Creating a good, eﬀicient and effective computer simulation combines method selection and great modeling. Clearly, it requires computing and application domain experts to cooperate closely. Such cross-disciplinary collaboration also needs enough understanding by one side of the other side, yet another reason why CT is important in all areas.
Computer simulations offer numerous advantages, including risk reduction, cost-effectiveness, time eﬀiciency, flexibility, visualization, reproducibility, scalability, and educational benefits.
These advantages make simulations powerful tools for understanding complex systems, optimizing designs, making informed decisions, and driving innovation in various fields.
At the same time, computer simulation also has drawbacks and limitations. After all, simulated results are not real-world results and computer programs can have bugs or other problems. Overreliance on simulations without careful testing and validation is to be avoided. Here is an example. The Tacoma Narrows Bridge, also known as “Galloping Gertie”, was a suspension bridge in Washington state, USA. It collapsed on November 7, 1940, just a few months after its completion, due to a phenomenon known as aeroelastic flutter.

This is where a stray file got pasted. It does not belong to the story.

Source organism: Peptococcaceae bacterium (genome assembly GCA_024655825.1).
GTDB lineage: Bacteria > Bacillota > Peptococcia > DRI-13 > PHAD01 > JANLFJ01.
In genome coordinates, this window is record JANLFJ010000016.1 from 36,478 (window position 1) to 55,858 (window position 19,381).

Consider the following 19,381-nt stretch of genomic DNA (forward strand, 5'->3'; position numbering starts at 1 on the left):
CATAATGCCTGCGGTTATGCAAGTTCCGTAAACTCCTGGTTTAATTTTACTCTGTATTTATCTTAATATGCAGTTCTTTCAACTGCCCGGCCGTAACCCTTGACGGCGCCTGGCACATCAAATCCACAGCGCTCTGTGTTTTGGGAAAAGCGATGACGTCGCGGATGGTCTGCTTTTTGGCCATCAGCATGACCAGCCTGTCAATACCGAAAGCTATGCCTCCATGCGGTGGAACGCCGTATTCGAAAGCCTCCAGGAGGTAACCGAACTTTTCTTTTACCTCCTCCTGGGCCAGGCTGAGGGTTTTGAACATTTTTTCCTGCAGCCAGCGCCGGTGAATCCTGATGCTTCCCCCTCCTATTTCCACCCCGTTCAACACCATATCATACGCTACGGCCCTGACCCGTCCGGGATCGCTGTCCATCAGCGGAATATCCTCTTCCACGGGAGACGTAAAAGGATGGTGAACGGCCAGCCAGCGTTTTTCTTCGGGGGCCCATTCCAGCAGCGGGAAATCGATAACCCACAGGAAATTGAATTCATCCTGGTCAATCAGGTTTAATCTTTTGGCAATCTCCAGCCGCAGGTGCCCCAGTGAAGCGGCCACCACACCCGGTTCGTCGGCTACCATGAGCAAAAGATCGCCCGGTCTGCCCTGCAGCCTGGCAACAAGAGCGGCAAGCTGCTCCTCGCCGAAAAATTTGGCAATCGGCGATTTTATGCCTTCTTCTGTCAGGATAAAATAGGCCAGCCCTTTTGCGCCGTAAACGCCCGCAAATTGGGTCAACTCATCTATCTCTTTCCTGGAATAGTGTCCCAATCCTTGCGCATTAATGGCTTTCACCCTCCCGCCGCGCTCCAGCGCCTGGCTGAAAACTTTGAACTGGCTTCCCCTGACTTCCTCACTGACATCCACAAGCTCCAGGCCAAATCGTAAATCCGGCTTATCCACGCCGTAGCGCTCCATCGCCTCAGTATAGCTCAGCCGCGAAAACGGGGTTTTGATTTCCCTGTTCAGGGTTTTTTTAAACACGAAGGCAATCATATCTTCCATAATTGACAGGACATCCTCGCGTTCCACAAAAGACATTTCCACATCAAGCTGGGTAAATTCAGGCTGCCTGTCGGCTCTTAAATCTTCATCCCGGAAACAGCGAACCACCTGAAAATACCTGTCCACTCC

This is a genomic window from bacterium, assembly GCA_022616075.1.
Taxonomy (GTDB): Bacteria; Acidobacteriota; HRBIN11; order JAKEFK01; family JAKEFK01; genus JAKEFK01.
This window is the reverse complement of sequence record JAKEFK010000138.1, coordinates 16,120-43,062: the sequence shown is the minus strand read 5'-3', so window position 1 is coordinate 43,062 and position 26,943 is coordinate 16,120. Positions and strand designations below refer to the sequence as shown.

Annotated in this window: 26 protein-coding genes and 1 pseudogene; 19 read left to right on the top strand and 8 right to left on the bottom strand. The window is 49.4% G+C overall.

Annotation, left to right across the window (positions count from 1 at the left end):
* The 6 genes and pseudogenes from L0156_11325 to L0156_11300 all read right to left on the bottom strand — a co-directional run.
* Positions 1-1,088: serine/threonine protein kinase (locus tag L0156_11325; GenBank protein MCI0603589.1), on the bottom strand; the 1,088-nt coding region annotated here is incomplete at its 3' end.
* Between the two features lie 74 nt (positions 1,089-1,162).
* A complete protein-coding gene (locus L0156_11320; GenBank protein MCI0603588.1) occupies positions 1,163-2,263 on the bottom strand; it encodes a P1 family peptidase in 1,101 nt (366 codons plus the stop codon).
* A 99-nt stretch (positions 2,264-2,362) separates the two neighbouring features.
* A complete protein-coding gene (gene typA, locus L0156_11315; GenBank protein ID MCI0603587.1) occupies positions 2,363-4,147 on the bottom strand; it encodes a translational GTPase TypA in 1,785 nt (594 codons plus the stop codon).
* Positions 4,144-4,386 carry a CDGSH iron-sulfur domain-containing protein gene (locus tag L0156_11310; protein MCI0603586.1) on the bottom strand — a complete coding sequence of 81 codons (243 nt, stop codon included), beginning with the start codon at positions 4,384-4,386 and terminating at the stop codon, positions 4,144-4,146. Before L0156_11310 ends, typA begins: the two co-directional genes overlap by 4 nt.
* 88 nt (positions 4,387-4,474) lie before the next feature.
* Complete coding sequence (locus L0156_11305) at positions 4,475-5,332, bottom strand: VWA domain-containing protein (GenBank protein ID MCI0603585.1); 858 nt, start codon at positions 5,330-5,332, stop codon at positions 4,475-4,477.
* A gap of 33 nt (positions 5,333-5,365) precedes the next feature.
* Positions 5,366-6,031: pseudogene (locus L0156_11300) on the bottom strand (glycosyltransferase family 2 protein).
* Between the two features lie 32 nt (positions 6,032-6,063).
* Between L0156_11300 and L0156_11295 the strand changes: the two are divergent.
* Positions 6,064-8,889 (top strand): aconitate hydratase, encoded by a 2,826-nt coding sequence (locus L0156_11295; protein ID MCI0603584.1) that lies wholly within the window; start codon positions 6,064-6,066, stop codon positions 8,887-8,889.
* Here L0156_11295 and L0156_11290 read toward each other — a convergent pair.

The bridge’s deck began oscillating violently under the influence of wind, leading to its collapse (Figure 7). Miraculously, no people died.
The design of the bridge did not account for aeroelastic effects, such as wind-induced vibrations. The design team relied on wind tunnel tests and simulations, but these did not accurately capture the behavior of the bridge under specific wind conditions. As a result, the bridge’s oscillations were not adequately considered, leading to its failure.
Generally, to ensure the reliability and usefulness of simulations, best practices include conducting sensitivity analyses, validating models against real-world data, involving domain experts, transparently documenting assumptions, and consistently reviewing and updating the simulation methodology.
Before we end this article, we must say a few words about Virtual Reality
(VR) and its relation with computer simulation.
The purpose of VR is to create a computer-generated, interactive, and three-dimensional environment that immerses users in a virtual world. This sense of immersion and presence is a key characteristic of VR, and it requires the use of 3D simulation techniques to render the virtual environment and objects in three dimensions (Figure 8).
Thus, achieving VR typically involves the following steps: